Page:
Some might remember her song, Muckaty, that highlighted her community's anti-uranium dumping campaign for many other youth around the country.
After seven long years of fighting, Ms Sambo and her community eventually won that battle.
A year of anniversaries for Indigenous people
It has been a year of significant anniversaries and events for Indigenous Australia — 2017 marks the 50th anniversary of the 1967 referendum and the 25th anniversary of the Mabo High Court decision.
It also marks the 20th anniversary of the final Bringing Them Home report being tabled in Federal Parliament on May 26, 1997.
The date is now known as Sorry Day, commemorating those who have been affected by — and are still affected by — the removal of Aboriginal and Torres Strait Islander children from their families.
But while these dates mark moments that have arguably brought positive change, the 10th anniversary of the Northern Territory intervention has not been celebrated.
Instead, it has been observed with significant protests and actions, by people like Ms Sambo, and many others, around the country.
Pat Turner, the chief executive officer of the National Aboriginal Community Controlled Health Organisations (NACCHO), regards the intervention as one of the most significant removals of Aboriginal rights in decades.
"It is the worst set of public policy I have ever seen — and I have worked in the public sector 40 years of my life," she says.
"The NT intervention was absolutely the worst and must never ever be repeated."
The NT intervention was instigated by a significant and unprecedented report — the Little Children Are Sacred report.
Pat Anderson, co-author of the Little Children Are Sacred report, has long said that the intervention did not address any of the recommendations from the inquiry preceding the report.
She has also been critical of the government's labelling of the situations identified in her report as needing overnight emergency legislation — not because the severity of the problems didn't qualify as an emergency, but because many Aboriginal people had been highlighting these issues for decades.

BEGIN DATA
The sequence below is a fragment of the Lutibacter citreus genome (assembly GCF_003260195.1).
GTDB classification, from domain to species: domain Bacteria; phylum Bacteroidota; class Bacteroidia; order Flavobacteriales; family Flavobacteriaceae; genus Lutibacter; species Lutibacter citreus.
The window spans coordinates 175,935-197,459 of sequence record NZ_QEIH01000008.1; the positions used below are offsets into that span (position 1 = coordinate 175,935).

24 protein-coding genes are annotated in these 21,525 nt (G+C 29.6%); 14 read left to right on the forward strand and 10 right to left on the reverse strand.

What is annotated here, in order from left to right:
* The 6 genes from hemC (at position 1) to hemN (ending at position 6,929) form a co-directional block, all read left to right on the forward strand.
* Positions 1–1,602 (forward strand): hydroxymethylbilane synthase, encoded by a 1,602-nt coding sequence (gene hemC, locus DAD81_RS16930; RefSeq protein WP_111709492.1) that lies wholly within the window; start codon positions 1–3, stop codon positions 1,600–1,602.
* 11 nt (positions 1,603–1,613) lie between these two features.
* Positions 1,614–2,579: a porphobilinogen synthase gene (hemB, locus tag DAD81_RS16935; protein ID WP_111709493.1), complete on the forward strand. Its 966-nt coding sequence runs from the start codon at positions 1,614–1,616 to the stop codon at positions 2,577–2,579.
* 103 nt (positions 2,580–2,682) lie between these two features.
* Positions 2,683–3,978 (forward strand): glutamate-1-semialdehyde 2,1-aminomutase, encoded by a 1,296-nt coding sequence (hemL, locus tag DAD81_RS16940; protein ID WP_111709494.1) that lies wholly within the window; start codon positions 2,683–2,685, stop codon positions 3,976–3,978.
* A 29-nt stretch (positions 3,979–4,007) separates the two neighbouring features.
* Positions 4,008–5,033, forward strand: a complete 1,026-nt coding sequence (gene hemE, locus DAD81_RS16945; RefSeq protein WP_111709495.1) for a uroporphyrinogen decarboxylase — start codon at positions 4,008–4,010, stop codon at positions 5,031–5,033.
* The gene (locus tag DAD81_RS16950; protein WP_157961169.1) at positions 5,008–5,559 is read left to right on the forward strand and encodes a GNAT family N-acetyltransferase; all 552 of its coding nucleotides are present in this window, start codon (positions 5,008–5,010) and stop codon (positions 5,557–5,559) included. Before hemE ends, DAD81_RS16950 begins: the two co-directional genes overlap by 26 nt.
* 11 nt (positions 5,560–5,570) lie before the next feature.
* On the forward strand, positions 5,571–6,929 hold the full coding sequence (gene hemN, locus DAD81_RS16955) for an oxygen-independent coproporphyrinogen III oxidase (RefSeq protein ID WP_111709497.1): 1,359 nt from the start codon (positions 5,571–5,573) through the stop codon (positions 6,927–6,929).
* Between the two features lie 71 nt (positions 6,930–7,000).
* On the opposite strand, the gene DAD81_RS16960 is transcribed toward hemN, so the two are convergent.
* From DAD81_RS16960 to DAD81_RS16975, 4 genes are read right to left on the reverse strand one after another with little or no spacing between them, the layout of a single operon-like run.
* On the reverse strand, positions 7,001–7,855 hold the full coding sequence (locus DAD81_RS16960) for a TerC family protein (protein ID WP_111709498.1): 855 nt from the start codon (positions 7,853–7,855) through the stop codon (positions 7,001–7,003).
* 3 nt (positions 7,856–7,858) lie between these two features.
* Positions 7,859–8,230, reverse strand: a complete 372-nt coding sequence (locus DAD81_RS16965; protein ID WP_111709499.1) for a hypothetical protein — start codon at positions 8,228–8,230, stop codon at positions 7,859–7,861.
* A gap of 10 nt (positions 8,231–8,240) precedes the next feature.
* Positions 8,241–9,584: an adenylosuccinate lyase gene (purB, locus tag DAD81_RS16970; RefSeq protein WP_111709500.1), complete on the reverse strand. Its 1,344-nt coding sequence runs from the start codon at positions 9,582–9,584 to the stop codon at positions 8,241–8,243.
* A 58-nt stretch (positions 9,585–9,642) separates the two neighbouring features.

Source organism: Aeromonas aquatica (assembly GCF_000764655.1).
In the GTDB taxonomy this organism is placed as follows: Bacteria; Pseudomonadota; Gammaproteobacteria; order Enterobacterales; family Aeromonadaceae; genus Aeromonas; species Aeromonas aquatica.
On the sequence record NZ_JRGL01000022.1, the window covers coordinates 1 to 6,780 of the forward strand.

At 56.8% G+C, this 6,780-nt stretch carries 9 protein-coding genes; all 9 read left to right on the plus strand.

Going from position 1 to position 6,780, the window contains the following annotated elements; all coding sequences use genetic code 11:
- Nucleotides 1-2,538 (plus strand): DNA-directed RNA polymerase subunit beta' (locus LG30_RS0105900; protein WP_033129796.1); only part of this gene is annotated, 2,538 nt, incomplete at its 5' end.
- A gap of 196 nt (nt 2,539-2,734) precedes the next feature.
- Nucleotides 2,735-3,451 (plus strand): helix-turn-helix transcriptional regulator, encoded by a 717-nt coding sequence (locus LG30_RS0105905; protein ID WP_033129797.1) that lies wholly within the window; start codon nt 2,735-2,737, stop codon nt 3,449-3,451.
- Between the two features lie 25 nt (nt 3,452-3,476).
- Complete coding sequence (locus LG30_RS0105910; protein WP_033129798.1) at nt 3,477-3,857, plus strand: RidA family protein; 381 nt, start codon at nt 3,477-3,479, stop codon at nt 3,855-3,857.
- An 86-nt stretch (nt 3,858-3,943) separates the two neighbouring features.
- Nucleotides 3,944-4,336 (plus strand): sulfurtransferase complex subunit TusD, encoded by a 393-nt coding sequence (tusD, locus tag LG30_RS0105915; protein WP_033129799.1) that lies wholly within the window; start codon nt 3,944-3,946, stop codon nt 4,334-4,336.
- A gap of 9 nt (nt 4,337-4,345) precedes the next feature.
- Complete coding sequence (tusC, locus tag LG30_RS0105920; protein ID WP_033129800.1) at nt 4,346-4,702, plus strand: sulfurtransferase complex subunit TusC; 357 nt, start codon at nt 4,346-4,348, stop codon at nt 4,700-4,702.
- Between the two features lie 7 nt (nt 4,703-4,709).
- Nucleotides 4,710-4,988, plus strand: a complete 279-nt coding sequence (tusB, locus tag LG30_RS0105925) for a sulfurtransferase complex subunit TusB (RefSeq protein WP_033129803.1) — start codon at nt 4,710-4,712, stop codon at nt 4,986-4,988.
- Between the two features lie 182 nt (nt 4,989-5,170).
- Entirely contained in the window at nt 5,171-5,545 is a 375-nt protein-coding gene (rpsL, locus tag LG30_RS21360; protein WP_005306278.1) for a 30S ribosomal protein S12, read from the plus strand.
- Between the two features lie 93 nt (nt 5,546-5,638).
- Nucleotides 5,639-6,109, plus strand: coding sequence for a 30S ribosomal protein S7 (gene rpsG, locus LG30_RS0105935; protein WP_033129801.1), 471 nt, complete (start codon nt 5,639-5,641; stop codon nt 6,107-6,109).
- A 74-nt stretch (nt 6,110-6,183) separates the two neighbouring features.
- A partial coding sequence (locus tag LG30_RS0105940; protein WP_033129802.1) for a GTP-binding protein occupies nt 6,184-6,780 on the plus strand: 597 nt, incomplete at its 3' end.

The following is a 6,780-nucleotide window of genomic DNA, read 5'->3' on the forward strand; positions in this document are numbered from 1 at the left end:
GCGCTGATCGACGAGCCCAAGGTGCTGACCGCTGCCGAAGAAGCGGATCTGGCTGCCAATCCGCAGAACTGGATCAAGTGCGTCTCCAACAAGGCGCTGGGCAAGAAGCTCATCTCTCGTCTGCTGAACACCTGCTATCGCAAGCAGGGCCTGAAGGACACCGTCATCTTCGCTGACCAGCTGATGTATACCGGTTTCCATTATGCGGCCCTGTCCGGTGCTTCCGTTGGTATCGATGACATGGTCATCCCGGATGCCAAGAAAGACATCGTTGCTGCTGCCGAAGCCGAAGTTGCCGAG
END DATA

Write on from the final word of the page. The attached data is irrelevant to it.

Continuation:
"The issue of Indigenous family violence and especially of the abuse and neglect of children — had been raised for many years at the highest levels by concerned Aboriginal people, communities and organisations," she says.
Ms Anderson says almost 20 years ago, the Royal Commission Into Aboriginal Deaths in Custody report highlighted the fact that many Aboriginal families were "in crisis".
"In 1997 the Human Rights and Equal Opportunity Commission's Bringing Them Home report went further, highlighting the alarming numbers of notifications … of child abuse and neglect in our communities," she says.
"And in 2001, the National Aboriginal and Torres Strait Islander Health Council … made the protection of children from abuse and violence (including sexual abuse) the second of nine priority areas for action by governments.
"So, it is a myth that governments did not know about Aboriginal child neglect or abuse until the storm of media and public concern broke in 2006."
No second chances
Ms Sambo was not yet born when the Mabo decision took place, and was only four years old when the Bringing Them Home report was tabled in Canberra.